To address the growing opioid epidemic, Opiant collaborated with NIDA to introduce NARCAN® Nasal Spray 4mg dose in the United States and Canada through our commercial partner, Adapt Pharma.  Following its approval in 2015, the FDA approved a 2mg dose in 2017.  We have also in-licensed a novel, heroin vaccine developed by the Walter Reed Army Institute of Research (WRAIR) in collaboration with NIDA.

Alcohol Use Disorder

Problem drinking that becomes severe is given the medical diagnosis of “Alcohol Use Disorder” (AUD).  According to the National Institute on Alcohol Abuse and Alcoholism and SAMHSA, approximately 7.2 percent of adults in the United States (17 million individuals) met the diagnostic criteria for AUD in 2012.

Like other abused substances, alcohol exerts powerful effects on the brain circuitry which impact mood and cognition, reduce motor coordination, and lead to risky or violent behaviors.  Over time, high levels of alcohol consumption have been linked to multiple long term health consequences, damaging multiple organs including the heart, liver and pancreas.  Long term alcohol consumption is also associated with the development of certain types of cancers (e.g., esophageal and pancreatic cancer) and an impaired immune system.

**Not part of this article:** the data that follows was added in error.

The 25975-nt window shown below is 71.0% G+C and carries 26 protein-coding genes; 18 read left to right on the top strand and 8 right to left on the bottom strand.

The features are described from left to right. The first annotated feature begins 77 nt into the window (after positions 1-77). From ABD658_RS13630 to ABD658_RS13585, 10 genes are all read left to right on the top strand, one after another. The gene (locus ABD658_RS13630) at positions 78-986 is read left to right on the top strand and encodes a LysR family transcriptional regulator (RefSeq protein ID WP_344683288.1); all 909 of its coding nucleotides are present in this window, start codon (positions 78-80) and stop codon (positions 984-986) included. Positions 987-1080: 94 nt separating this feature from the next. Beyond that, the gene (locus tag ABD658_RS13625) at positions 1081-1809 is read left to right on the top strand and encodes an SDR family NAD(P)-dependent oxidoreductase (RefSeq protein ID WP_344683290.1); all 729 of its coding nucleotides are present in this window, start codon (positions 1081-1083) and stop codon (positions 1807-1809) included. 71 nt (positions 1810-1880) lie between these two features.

There are three medications currently approved to treat AUD in the United States: disulfiram, acamprosate and naltrexone (daily oral or monthly injection).  These medications have significant limitations, including low efficacy and poor adherence.

Traditionally, abstinence has long been viewed as the only acceptable outcome for individuals with AUD.  However, more recent findings have shown that reducing the quantity of alcohol consumed results in beneficial health outcomes as well as improved psychosocial functioning compared to continued heavy drinking.

Using its intranasal delivery technology, Opiant is developing nasal naltrexone OPNT002, an opioid antagonist to treat AUD, giving the patient more control over dosing while rapidly delivering high concentrations of medication to the brain whenever the patient has the urge to drink.

Patient Population with Substance Use and Eating Disorders

Economic Impact of Substance Abuse

Eating Disorders